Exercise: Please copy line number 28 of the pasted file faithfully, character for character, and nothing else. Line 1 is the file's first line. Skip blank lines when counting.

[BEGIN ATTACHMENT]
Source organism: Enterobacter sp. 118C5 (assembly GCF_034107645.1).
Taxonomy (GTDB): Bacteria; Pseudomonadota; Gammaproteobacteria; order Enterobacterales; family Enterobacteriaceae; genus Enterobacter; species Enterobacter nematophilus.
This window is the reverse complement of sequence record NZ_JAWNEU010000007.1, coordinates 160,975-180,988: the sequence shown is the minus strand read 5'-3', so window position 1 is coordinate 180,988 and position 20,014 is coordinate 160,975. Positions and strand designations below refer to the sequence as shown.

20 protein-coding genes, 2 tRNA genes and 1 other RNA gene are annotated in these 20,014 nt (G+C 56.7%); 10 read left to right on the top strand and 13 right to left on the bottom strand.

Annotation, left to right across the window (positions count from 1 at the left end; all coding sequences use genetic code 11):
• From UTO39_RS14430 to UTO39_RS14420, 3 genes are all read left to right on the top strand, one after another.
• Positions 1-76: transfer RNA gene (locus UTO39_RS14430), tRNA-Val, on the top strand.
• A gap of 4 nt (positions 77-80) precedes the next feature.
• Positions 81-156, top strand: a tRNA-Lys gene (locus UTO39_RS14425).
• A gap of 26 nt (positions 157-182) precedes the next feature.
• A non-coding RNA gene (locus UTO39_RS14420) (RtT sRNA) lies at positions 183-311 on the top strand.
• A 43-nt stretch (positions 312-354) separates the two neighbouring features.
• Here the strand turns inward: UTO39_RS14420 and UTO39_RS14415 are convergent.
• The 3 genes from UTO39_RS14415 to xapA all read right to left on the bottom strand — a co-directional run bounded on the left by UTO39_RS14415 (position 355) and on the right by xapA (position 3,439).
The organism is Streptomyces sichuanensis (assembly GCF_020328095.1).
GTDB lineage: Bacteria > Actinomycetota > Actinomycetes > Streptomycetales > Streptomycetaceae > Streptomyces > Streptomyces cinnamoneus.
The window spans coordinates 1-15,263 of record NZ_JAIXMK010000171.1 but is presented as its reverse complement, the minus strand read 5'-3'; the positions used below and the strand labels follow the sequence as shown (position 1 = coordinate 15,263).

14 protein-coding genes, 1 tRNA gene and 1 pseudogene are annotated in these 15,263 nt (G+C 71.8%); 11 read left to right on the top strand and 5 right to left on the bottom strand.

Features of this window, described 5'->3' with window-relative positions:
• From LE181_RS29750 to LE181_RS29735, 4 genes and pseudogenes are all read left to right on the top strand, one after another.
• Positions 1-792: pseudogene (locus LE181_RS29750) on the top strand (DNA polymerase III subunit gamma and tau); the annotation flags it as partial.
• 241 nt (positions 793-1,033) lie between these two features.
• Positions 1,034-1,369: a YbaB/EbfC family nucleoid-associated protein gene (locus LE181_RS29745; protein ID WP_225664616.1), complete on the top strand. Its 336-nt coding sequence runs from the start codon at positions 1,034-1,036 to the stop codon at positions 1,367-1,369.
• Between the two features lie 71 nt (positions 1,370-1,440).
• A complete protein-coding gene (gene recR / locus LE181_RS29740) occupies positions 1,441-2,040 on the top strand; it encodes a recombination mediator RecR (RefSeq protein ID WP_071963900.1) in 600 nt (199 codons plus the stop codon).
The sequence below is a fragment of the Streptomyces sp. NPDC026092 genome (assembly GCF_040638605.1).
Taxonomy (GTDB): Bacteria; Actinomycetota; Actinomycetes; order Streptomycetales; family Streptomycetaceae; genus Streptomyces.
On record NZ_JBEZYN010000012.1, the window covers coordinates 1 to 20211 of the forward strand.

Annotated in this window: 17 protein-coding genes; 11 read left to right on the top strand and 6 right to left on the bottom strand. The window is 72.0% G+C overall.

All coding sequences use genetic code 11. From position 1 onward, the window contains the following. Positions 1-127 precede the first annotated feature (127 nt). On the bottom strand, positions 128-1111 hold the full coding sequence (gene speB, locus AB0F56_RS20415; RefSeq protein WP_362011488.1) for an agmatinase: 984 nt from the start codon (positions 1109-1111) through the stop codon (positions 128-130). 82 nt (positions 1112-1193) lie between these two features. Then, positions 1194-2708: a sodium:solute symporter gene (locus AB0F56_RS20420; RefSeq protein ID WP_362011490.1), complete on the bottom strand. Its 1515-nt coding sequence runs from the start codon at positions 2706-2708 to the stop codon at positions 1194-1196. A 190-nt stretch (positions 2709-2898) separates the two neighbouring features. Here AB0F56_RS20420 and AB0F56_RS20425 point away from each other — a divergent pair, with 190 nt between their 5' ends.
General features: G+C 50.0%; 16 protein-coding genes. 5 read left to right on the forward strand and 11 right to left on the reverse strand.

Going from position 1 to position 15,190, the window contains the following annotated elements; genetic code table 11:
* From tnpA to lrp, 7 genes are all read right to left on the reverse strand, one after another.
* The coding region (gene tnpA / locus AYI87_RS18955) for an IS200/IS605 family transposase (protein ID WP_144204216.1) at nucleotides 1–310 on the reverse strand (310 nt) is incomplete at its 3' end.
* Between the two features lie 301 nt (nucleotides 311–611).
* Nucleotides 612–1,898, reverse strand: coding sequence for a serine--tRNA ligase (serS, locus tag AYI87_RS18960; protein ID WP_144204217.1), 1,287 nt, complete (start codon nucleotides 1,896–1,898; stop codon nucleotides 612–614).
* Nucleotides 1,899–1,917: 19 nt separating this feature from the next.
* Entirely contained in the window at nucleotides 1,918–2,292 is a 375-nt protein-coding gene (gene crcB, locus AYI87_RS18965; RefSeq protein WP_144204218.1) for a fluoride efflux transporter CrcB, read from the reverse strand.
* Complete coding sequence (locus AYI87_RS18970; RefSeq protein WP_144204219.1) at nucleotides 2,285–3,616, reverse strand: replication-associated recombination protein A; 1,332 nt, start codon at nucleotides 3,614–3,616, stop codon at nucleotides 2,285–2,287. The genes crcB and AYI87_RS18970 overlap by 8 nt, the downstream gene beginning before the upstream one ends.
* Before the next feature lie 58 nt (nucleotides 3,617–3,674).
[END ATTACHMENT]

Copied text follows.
On record NZ_JBEZYN010000012.1, the window covers coordinates 1 to 20211 of the forward strand.